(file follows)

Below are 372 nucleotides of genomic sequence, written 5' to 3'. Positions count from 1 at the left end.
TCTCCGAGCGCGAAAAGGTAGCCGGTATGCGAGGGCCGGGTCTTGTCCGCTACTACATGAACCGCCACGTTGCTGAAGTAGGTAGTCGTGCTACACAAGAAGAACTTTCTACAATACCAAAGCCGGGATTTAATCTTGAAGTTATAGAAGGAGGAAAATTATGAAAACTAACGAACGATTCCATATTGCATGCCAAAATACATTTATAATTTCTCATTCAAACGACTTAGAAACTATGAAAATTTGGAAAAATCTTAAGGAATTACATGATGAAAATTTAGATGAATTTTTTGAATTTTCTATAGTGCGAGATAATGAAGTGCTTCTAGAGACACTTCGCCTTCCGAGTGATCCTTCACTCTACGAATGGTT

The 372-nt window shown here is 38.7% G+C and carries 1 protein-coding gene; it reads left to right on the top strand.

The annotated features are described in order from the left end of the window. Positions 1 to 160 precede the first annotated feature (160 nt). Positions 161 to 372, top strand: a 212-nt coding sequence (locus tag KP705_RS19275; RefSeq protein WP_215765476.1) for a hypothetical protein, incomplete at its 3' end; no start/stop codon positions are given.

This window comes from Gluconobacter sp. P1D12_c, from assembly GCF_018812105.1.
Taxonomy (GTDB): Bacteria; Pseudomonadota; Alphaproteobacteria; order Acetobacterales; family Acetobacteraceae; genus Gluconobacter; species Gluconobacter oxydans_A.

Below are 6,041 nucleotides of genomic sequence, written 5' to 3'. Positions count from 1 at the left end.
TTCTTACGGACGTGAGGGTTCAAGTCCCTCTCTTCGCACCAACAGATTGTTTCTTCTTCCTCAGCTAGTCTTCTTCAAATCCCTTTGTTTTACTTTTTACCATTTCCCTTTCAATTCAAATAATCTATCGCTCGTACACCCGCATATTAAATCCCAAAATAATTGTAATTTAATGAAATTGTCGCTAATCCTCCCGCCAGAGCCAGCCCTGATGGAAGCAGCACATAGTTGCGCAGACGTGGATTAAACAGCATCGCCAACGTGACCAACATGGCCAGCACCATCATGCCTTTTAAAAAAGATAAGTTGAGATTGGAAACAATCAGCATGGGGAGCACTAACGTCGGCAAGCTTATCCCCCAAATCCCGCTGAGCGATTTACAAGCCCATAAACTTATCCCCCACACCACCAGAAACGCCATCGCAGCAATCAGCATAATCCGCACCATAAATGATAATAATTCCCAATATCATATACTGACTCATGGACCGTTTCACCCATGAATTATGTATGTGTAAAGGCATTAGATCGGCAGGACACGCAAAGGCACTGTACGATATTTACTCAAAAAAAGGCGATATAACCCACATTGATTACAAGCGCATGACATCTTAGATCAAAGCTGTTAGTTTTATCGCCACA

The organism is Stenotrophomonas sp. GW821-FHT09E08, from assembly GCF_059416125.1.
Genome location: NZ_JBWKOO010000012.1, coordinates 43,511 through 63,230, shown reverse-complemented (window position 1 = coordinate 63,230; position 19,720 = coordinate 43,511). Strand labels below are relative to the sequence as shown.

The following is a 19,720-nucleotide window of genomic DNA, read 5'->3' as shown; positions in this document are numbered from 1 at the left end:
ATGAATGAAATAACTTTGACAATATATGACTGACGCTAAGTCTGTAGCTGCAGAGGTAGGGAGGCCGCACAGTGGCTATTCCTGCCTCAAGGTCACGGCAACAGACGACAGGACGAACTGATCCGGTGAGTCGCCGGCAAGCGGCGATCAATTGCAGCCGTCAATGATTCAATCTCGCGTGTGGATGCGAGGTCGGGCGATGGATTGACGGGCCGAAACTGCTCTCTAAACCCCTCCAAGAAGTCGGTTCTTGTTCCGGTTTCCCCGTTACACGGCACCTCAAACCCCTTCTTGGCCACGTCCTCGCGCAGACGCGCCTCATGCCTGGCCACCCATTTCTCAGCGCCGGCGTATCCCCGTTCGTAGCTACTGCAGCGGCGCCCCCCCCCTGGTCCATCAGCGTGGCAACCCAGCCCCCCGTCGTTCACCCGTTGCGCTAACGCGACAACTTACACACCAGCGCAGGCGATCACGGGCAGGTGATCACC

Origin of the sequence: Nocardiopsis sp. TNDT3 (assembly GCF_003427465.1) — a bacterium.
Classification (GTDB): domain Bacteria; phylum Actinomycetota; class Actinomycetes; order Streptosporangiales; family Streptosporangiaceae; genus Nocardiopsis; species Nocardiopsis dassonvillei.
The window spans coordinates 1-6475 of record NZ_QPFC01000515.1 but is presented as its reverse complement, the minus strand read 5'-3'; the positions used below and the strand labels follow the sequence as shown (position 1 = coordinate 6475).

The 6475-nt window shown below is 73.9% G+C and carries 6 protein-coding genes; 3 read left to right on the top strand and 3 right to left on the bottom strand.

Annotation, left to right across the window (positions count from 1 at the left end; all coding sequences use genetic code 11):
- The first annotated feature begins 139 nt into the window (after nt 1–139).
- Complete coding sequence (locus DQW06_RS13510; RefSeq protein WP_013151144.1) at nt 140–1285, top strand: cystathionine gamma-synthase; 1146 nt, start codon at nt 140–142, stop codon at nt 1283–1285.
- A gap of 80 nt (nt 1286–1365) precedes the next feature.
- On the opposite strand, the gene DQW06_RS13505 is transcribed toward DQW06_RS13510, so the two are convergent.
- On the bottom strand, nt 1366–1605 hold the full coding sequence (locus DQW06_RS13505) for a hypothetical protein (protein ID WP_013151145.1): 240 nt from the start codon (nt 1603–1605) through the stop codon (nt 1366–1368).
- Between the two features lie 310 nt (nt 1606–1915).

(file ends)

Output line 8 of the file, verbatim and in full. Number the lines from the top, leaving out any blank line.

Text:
TTCTTACGGACGTGAGGGTTCAAGTCCCTCTCTTCGCACCAACAGATTGTTTCTTCTTCCTCAGCTAGTCTTCTTCAAATCCCTTTGTTTTACTTTTTACCATTTCCCTTTCAATTCAAATAATCTATCGCTCGTACACCCGCATATTAAATCCCAAAATAATTGTAATTTAATGAAATTGTCGCTAATCCTCCCGCCAGAGCCAGCCCTGATGGAAGCAGCACATAGTTGCGCAGACGTGGATTAAACAGCATCGCCAACGTGACCAACATGGCCAGCACCATCATGCCTTTTAAAAAAGATAAGTTGAGATTGGAAACAATCAGCATGGGGAGCACTAACGTCGGCAAGCTTATCCCCCAAATCCCGCTGAGCGATTTACAAGCCCATAAACTTATCCCCCACACCACCAGAAACGCCATCGCAGCAATCAGCATAATCCGCACCATAAATGATAATAATTCCCAATATCATATACTGACTCATGGACCGTTTCACCCATGAATTATGTATGTGTAAAGGCATTAGATCGGCAGGACACGCAAAGGCACTGTACGATATTTACTCAAAAAAAGGCGATATAACCCACATTGATTACAAGCGCATGACATCTTAGATCAAAGCTGTTAGTTTTATCGCCACA